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  1. Creepy Candles

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    Cast a sinister glow over any setting with a cluster of white tapers dripping with "blood" (actually red candle wax). Fill a cup or a small pail with sand, and plant white candles inside so they stand upright. Light a red candle and tip it over the white candles so the wax drips down the tops and sides, being careful not to burn yourself. Let wax cool completely before removing candles from sand.

    Source
    Martha Stewart Living, October 2007
  2. Good Thing

    Fall Garland

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    Create a seasonal garland to drape around the doorway using multicolored decorative dried corn. 

    Space cobs 6 to 8 inches apart on a length of raffia (available at crafts stores), tying it around each piece where the husk meets the kernels. 

    The cobs will hang vertically; if you'd like them to be horizontal (as shown in the center of garland), tie the tip of each cob to the husk of the next using floral wire.

    Source
    Martha Stewart Living, November 2008
  3. Amaryllis Candle Centerpiece

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    With the help of these candle and flower centerpieces, the whole table will shine. For each one, use candle wax to attach a small floral frog to the center of a shallow bowl. Push a taper into the floral frog to secure. Pour water into the bowl. Clip amaryllis blooms (or other large flowers) from their stems, and arrange them in the bowl around the candle.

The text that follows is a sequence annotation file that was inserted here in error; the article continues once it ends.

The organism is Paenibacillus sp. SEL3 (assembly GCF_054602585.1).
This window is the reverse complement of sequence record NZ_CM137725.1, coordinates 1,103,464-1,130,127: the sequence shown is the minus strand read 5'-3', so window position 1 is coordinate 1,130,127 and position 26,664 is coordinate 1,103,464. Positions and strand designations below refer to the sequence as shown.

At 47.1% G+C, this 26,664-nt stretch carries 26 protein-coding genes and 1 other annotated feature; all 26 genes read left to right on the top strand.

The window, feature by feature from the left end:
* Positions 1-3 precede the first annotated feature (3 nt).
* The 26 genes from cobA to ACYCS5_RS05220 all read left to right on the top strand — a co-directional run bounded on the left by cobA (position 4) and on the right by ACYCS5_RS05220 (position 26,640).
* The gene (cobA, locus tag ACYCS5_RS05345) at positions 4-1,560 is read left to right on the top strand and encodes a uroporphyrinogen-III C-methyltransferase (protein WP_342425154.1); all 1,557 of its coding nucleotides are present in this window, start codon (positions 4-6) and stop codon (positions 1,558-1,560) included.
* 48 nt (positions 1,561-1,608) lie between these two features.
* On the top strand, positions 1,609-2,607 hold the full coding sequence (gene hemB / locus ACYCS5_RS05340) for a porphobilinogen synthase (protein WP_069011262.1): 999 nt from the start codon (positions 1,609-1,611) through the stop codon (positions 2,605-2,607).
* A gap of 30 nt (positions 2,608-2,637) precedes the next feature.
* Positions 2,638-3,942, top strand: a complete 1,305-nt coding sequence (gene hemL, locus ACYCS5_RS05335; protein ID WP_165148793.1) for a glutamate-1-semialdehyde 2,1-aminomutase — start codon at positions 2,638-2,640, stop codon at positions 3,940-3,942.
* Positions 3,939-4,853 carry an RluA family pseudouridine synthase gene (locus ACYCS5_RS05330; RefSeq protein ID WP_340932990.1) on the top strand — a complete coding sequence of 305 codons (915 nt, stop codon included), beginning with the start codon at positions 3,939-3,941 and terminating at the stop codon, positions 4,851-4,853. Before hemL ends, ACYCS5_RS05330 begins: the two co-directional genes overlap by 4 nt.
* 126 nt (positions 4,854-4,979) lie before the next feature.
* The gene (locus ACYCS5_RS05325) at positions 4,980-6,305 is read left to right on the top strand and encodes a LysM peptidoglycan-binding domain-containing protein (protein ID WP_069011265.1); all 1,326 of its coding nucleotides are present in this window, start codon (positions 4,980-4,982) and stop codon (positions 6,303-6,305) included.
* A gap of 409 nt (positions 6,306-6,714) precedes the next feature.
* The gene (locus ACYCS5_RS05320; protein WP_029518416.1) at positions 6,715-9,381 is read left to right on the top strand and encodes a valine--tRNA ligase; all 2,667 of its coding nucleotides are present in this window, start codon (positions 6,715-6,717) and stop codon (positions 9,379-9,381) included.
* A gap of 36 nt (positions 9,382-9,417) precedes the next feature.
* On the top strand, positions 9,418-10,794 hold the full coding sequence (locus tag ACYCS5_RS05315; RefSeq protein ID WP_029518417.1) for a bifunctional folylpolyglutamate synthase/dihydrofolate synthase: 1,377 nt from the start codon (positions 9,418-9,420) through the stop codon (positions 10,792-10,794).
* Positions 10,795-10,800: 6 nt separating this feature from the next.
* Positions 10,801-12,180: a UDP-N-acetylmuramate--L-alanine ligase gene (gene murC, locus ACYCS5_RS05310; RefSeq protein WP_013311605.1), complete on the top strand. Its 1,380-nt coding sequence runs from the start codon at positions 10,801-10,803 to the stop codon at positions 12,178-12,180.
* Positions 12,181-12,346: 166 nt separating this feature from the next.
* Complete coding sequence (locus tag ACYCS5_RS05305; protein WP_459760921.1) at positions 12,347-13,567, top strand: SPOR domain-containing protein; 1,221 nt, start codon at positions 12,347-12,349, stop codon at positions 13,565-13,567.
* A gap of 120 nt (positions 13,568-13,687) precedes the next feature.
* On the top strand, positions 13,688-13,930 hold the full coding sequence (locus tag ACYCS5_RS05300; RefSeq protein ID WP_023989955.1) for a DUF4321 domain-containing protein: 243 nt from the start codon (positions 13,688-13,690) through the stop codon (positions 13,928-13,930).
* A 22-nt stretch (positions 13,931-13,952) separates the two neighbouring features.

Source
    Martha Stewart Living, December 2007
  4. Good Thing

    Tangle-Proof Yarn Case

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    For many of us, knitting is relaxing. But when the yarn inevitably becomes tangled, it can feel more like an exercise in frustration. Here's one way to keep things from getting knotty. Gather empty cookie tins left over from the holidays, or purchase new ones. Apply a coat of oil-based enamel paint in any hue to outside of tin and lid; let dry overnight. Using a grommet kit (available at hardware stores), attach a grommet to the lid's center. Place ball of yarn inside, and thread an end through the grommet before securing lid.

    Source
    Martha Stewart Living, January
  5. Good Thing

    Monogrammed Hand Towel

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    A present bearing a hand-painted monogram shows affectionate effort. Use a set of hand towels and a letter stencil. Lay towel over a sheet of paper. Center stencil on towel and, holding it firmly, apply two coats of washable fabric paint with a medium-size brush. Remove stencil, and let dry, about three hours.

    Source
    Martha Stewart Living, February 2004
  6. More Crafts Ideas